Every once in a while, you have one of those moments that’s a real eye opener. Tonight was one of those moments. I was watching the World Series and it was the seventh inning. I was rooting for the Indians and they were losing. Of course this brought a flood of negative memories to the surface.
I had moved to Cleveland in 1997 when I first got married. I had run from people and places as much as I was running to someone. I had been marginalized, or I felt that way, anyway. I also felt abandoned, left out and completely alone. Those I cared for had mostly gone their separate ways, were dealing with new relationships or jobs, and I felt like the last man on the battlefield. It was as though life was passing me by, and I was squandering opportunity after opportunity. It felt like the universe was completely against me, and it just rather I go away.
More important, I was deeply, deeply lonely. I’ll spare the details of that final year in person at my college, but suffice it to say my marriage was the result of a broken heart (from many factors, not just one or two) and a severe loneliness combined with an “I don’t care” attitude. Tonight, with every strikeout the Indians took, with every run the Cubs scored, those feelings of failure and isolation flooded me more. It felt like I was reliving that awful time in my life, full of heartbreak and emotional devastation, all over again. By the seventh inning it was 6-3, Cubs winning.
The feelings between 1997, when the Indians last made the series and lost, and now span everything from depression and defeat to anger and rage. I made a great many mistakes in those intervening years, and hurt too many people to list. Honestly, I would just as soon forget much of the last twenty years ever happened, aside from a few brief times, which maybe total to about five years in all. It hasn’t been rosy, peachy or sugary sweet. But then again, marriage is never that way – it’s real, gritty, down dirty and often fucking painful as hell.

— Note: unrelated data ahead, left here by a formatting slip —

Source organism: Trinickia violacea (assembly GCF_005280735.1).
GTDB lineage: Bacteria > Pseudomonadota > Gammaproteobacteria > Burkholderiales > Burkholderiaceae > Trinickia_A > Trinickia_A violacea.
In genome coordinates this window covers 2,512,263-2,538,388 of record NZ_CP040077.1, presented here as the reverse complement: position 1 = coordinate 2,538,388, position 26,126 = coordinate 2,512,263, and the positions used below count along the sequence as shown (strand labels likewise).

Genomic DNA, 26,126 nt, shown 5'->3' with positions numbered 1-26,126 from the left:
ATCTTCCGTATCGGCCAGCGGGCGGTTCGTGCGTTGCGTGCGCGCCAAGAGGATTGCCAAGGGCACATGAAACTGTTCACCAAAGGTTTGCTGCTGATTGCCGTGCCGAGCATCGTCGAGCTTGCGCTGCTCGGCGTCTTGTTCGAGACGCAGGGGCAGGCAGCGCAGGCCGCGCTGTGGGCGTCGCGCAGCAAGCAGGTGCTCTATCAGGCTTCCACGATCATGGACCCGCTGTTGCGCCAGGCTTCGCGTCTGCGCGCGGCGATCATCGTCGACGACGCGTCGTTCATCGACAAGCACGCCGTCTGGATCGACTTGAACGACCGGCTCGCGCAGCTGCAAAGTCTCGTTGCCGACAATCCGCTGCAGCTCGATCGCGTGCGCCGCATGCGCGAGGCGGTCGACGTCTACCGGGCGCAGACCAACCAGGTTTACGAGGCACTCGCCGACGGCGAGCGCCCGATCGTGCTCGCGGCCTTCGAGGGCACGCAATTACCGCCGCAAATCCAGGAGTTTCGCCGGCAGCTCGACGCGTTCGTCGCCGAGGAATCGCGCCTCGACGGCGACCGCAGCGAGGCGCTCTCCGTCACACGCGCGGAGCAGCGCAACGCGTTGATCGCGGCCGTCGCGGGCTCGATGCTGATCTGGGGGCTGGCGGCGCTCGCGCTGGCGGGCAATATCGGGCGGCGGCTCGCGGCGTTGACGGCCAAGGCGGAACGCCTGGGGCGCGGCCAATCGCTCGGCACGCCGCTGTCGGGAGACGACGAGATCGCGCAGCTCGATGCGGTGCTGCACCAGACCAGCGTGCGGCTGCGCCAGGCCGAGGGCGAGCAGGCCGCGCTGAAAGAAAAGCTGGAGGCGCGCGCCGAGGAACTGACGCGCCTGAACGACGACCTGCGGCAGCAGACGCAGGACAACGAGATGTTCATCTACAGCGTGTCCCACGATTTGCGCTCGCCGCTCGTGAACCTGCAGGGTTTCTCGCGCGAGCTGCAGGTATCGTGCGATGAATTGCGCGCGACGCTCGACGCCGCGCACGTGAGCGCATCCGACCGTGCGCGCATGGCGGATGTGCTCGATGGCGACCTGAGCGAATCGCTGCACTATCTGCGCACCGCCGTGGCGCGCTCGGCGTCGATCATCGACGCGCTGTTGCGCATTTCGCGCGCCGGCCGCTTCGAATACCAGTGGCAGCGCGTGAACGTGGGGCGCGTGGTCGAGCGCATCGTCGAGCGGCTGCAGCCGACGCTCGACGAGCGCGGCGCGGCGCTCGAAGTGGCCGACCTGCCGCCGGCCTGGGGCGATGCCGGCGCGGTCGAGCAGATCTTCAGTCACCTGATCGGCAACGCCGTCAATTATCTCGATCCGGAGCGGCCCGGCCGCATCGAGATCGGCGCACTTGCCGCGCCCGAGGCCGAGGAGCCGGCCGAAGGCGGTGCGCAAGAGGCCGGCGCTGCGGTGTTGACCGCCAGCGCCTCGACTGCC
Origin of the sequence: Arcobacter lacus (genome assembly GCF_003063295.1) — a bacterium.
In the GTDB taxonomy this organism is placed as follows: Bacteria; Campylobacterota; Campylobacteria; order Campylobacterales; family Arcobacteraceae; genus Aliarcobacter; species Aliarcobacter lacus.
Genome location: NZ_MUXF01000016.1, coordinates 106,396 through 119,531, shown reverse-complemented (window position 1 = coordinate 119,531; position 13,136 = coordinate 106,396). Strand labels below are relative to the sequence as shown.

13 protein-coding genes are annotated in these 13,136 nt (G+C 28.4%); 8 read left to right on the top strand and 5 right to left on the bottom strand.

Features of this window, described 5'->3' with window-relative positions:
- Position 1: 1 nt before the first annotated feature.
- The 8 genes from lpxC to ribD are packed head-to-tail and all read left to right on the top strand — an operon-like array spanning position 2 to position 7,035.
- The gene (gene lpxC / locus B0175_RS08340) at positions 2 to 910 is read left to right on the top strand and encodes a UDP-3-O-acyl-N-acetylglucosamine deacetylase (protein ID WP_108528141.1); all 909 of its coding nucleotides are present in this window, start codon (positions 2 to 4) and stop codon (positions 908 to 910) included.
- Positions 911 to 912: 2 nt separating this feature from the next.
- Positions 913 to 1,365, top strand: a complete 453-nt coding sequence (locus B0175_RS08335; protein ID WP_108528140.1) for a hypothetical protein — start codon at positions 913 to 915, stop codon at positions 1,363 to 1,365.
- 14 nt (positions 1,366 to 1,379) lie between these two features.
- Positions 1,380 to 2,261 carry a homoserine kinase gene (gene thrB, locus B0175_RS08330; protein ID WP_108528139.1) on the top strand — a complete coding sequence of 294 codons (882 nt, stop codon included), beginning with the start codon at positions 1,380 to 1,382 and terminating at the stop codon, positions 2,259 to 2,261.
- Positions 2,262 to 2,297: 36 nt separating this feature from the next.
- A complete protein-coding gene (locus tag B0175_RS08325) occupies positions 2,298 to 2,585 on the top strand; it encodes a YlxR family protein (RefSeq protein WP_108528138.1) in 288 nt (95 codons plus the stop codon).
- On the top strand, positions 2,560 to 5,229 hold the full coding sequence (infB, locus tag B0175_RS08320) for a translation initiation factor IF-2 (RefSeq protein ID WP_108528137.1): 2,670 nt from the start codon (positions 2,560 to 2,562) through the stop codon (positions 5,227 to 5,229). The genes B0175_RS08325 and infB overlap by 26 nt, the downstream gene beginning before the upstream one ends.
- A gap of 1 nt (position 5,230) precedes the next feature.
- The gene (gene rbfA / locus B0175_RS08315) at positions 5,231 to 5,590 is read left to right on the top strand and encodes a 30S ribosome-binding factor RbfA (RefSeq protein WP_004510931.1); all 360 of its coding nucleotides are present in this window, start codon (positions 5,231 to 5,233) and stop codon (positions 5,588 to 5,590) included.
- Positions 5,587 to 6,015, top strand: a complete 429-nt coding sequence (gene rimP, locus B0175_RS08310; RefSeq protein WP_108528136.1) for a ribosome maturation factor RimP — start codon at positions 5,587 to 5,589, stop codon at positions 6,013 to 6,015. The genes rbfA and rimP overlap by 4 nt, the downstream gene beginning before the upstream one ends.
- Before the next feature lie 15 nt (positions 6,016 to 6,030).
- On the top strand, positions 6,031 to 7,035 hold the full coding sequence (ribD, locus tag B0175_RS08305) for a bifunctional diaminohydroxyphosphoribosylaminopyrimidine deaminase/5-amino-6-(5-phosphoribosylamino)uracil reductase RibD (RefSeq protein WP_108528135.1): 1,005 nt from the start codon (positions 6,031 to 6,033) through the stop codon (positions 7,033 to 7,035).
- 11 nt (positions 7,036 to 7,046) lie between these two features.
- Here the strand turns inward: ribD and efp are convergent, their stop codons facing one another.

Along the way, I did a lot of things I’m not proud of. I won’t go into detail but let’s just put it this way: if I could do it all over again, i either would have left my marriage six months in and spared us the trauma, or my time on this earth would have ended around December 1997. As it stands, suicide had been considered several times over the years, but I always backed away. The pain was great, but my fear of what may – or may not – lay beyond gave me pause. Still, I honestly felt like I had missed out on so much. I spent much of my twenties just surviving, my thirties attempting to make up for my foolishness in my twenties only to repeat the cycle years later. I never had a truly “wild” or “finding myself” phase. It was like I never learned from my mistakes. I was afraid of being alone and more afraid of what my family and friends would think.